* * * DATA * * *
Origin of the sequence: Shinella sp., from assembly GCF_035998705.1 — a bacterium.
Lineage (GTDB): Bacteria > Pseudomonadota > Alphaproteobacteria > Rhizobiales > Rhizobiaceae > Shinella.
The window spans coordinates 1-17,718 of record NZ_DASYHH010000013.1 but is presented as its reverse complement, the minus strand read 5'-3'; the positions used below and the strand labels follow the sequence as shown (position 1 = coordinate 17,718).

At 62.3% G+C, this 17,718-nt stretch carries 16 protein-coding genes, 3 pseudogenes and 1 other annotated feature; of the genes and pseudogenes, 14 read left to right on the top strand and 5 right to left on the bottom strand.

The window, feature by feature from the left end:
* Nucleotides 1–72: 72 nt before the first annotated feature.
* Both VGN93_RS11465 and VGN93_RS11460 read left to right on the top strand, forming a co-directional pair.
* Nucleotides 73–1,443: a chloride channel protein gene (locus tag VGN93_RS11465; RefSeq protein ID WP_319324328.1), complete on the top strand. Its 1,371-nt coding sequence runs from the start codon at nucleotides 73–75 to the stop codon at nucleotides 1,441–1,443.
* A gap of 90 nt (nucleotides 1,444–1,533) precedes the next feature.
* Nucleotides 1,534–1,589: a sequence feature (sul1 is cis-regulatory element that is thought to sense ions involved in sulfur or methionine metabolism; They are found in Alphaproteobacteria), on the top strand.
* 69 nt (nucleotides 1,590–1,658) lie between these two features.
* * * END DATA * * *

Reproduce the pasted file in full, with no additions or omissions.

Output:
Origin of the sequence: Shinella sp., from assembly GCF_035998705.1 — a bacterium.
Lineage (GTDB): Bacteria > Pseudomonadota > Alphaproteobacteria > Rhizobiales > Rhizobiaceae > Shinella.
The window spans coordinates 1-17,718 of record NZ_DASYHH010000013.1 but is presented as its reverse complement, the minus strand read 5'-3'; the positions used below and the strand labels follow the sequence as shown (position 1 = coordinate 17,718).

At 62.3% G+C, this 17,718-nt stretch carries 16 protein-coding genes, 3 pseudogenes and 1 other annotated feature; of the genes and pseudogenes, 14 read left to right on the top strand and 5 right to left on the bottom strand.

The window, feature by feature from the left end:
* Nucleotides 1–72: 72 nt before the first annotated feature.
* Both VGN93_RS11465 and VGN93_RS11460 read left to right on the top strand, forming a co-directional pair.
* Nucleotides 73–1,443: a chloride channel protein gene (locus tag VGN93_RS11465; RefSeq protein ID WP_319324328.1), complete on the top strand. Its 1,371-nt coding sequence runs from the start codon at nucleotides 73–75 to the stop codon at nucleotides 1,441–1,443.
* A gap of 90 nt (nucleotides 1,444–1,533) precedes the next feature.
* Nucleotides 1,534–1,589: a sequence feature (sul1 is cis-regulatory element that is thought to sense ions involved in sulfur or methionine metabolism; They are found in Alphaproteobacteria), on the top strand.
* 69 nt (nucleotides 1,590–1,658) lie between these two features.